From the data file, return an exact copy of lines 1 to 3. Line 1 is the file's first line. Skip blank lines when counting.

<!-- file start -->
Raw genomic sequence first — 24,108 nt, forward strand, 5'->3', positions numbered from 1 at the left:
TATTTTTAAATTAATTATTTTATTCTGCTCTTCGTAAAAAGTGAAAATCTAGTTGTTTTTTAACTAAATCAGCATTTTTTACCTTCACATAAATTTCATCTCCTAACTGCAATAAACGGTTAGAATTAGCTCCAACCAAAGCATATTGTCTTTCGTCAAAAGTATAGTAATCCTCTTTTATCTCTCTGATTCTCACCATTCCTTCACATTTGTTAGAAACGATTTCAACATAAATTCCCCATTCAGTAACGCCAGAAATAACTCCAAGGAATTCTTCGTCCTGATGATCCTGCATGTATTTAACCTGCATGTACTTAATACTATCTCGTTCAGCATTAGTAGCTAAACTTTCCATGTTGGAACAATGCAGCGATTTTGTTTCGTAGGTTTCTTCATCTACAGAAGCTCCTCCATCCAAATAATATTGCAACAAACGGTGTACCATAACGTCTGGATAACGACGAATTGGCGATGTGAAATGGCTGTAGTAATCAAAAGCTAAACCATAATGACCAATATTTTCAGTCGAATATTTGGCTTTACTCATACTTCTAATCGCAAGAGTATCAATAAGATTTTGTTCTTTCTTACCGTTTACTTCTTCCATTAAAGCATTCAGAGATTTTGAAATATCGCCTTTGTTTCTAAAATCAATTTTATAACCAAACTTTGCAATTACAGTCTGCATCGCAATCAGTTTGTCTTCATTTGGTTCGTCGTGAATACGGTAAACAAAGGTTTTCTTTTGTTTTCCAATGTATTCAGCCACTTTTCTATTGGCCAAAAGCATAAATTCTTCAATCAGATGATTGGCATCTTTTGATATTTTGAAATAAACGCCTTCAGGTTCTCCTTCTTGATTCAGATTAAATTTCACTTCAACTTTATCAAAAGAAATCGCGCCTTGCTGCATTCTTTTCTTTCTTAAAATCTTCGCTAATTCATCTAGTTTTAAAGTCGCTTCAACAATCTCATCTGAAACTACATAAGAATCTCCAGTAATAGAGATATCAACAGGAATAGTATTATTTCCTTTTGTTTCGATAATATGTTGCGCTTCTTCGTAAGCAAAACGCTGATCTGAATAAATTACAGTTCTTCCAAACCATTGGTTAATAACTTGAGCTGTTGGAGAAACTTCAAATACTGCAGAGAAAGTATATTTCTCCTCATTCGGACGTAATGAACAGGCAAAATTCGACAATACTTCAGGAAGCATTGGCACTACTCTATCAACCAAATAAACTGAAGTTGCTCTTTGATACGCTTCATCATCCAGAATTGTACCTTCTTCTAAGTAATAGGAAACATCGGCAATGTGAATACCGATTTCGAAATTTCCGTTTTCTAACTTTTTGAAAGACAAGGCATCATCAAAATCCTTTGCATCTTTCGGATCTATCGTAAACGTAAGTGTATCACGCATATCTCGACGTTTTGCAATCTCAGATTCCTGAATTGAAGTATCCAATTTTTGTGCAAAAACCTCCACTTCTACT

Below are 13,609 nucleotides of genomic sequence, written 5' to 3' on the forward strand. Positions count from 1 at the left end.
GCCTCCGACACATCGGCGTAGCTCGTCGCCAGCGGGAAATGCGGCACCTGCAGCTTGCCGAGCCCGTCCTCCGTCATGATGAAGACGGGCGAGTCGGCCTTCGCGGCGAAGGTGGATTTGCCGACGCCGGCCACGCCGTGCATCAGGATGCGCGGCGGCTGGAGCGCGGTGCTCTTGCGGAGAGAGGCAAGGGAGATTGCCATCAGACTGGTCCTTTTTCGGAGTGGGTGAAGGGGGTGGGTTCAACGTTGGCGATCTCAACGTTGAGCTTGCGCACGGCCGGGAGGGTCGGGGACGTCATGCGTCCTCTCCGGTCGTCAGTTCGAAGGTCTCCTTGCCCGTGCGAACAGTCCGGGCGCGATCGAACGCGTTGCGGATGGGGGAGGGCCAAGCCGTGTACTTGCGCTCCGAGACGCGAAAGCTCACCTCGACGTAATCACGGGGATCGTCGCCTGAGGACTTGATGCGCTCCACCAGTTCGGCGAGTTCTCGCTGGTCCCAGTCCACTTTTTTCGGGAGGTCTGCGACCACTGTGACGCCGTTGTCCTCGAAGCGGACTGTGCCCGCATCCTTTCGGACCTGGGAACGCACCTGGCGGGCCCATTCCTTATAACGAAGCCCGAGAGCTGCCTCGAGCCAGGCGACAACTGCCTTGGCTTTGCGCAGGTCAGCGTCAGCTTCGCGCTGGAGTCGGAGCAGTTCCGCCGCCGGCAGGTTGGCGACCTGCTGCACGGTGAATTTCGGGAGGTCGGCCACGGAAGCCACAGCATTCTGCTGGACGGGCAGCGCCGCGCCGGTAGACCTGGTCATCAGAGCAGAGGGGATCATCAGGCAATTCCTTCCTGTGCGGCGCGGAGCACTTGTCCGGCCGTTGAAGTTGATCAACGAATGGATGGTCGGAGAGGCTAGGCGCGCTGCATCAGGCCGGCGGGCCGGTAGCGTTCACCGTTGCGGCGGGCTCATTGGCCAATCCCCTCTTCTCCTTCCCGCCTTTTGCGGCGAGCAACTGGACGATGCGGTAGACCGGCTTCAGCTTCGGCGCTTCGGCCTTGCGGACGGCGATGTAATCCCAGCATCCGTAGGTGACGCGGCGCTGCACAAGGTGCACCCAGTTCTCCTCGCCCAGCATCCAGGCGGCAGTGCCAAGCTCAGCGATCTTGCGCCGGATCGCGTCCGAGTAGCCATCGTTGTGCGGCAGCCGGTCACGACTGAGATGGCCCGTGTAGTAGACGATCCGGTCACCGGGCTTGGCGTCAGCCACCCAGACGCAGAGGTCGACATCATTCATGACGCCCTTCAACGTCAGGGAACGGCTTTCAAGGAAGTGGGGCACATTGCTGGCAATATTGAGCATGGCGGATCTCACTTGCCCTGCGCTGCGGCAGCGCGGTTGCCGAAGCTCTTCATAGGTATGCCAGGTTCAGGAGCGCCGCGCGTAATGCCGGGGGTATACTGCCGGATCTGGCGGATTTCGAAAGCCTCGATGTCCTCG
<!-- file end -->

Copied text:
Raw genomic sequence first — 24,108 nt, forward strand, 5'->3', positions numbered from 1 at the left:
TATTTTTAAATTAATTATTTTATTCTGCTCTTCGTAAAAAGTGAAAATCTAGTTGTTTTTTAACTAAATCAGCATTTTTTACCTTCACATAAATTTCATCTCCTAACTGCAATAAACGGTTAGAATTAGCTCCAACCAAAGCATATTGTCTTTCGTCAAAAGTATAGTAATCCTCTTTTATCTCTCTGATTCTCACCATTCCTTCACATTTGTTAGAAACGATTTCAACATAAATTCCCCATTCAGTAACGCCAGAAATAACTCCAAGGAATTCTTCGTCCTGATGATCCTGCATGTATTTAACCTGCATGTACTTAATACTATCTCGTTCAGCATTAGTAGCTAAACTTTCCATGTTGGAACAATGCAGCGATTTTGTTTCGTAGGTTTCTTCATCTACAGAAGCTCCTCCATCCAAATAATATTGCAACAAACGGTGTACCATAACGTCTGGATAACGACGAATTGGCGATGTGAAATGGCTGTAGTAATCAAAAGCTAAACCATAATGACCAATATTTTCAGTCGAATATTTGGCTTTACTCATACTTCTAATCGCAAGAGTATCAATAAGATTTTGTTCTTTCTTACCGTTTACTTCTTCCATTAAAGCATTCAGAGATTTTGAAATATCGCCTTTGTTTCTAAAATCAATTTTATAACCAAACTTTGCAATTACAGTCTGCATCGCAATCAGTTTGTCTTCATTTGGTTCGTCGTGAATACGGTAAACAAAGGTTTTCTTTTGTTTTCCAATGTATTCAGCCACTTTTCTATTGGCCAAAAGCATAAATTCTTCAATCAGATGATTGGCATCTTTTGATATTTTGAAATAAACGCCTTCAGGTTCTCCTTCTTGATTCAGATTAAATTTCACTTCAACTTTATCAAAAGAAATCGCGCCTTGCTGCATTCTTTTCTTTCTTAAAATCTTCGCTAATTCATCTAGTTTTAAAGTCGCTTCAACAATCTCATCTGAAACTACATAAGAATCTCCAGTAATAGAGATATCAACAGGAATAGTATTATTTCCTTTTGTTTCGATAATATGTTGCGCTTCTTCGTAAGCAAAACGCTGATCTGAATAAATTACAGTTCTTCCAAACCATTGGTTAATAACTTGAGCTGTTGGAGAAACTTCAAATACTGCAGAGAAAGTATATTTCTCCTCATTCGGACGTAATGAACAGGCAAAATTCGACAATACTTCAGGAAGCATTGGCACTACTCTATCAACCAAATAAACTGAAGTTGCTCTTTGATACGCTTCATCATCCAGAATTGTACCTTCTTCTAAGTAATAGGAAACATCGGCAATGTGAATACCGATTTCGAAATTTCCGTTTTCTAACTTTTTGAAAGACAAGGCATCATCAAAATCCTTTGCATCTTTCGGATCTATCGTAAACGTAAGTGTATCACGCATATCTCGACGTTTTGCAATCTCAGATTCCTGAATTGAAGTATCCAATTTTTGTGCAAAAACCTCCACTTCTACT

Below are 13,609 nucleotides of genomic sequence, written 5' to 3' on the forward strand. Positions count from 1 at the left end.